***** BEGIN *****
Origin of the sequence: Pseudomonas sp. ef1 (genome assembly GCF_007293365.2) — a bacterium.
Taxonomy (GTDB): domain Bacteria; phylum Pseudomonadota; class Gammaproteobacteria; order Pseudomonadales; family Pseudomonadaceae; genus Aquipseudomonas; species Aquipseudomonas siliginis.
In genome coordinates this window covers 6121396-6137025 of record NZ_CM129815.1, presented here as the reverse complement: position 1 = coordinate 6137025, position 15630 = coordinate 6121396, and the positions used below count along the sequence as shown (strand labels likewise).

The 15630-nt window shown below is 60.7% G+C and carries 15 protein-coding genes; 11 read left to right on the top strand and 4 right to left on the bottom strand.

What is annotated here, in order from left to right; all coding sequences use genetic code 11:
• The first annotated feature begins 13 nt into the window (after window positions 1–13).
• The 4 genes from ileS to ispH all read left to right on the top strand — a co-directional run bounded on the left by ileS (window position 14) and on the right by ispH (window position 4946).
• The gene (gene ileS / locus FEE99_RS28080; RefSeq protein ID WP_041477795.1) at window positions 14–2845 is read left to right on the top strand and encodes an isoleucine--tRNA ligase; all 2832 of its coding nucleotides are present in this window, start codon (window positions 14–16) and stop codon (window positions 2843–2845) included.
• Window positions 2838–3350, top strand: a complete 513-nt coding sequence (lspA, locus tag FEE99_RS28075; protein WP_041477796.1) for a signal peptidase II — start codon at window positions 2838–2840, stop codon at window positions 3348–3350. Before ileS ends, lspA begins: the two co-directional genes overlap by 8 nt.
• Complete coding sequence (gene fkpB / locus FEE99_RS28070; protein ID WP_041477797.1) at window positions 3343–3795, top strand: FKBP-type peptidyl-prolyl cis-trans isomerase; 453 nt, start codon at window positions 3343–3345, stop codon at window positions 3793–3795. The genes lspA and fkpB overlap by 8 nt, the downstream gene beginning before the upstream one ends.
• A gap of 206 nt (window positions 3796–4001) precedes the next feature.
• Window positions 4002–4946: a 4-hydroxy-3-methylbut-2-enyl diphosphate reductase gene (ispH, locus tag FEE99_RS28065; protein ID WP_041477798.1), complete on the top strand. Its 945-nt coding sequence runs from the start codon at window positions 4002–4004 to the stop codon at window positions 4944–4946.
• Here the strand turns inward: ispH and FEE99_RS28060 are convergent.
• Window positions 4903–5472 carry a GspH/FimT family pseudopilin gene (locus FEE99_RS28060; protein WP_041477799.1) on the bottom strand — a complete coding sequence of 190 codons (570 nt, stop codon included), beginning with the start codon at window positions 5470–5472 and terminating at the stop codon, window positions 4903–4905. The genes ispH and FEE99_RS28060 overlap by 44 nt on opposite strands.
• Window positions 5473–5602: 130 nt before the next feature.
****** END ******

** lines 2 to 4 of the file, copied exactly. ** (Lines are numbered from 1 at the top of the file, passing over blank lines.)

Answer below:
Taxonomy (GTDB): domain Bacteria; phylum Pseudomonadota; class Gammaproteobacteria; order Pseudomonadales; family Pseudomonadaceae; genus Aquipseudomonas; species Aquipseudomonas siliginis.
In genome coordinates this window covers 6121396-6137025 of record NZ_CM129815.1, presented here as the reverse complement: position 1 = coordinate 6137025, position 15630 = coordinate 6121396, and the positions used below count along the sequence as shown (strand labels likewise).

The 15630-nt window shown below is 60.7% G+C and carries 15 protein-coding genes; 11 read left to right on the top strand and 4 right to left on the bottom strand.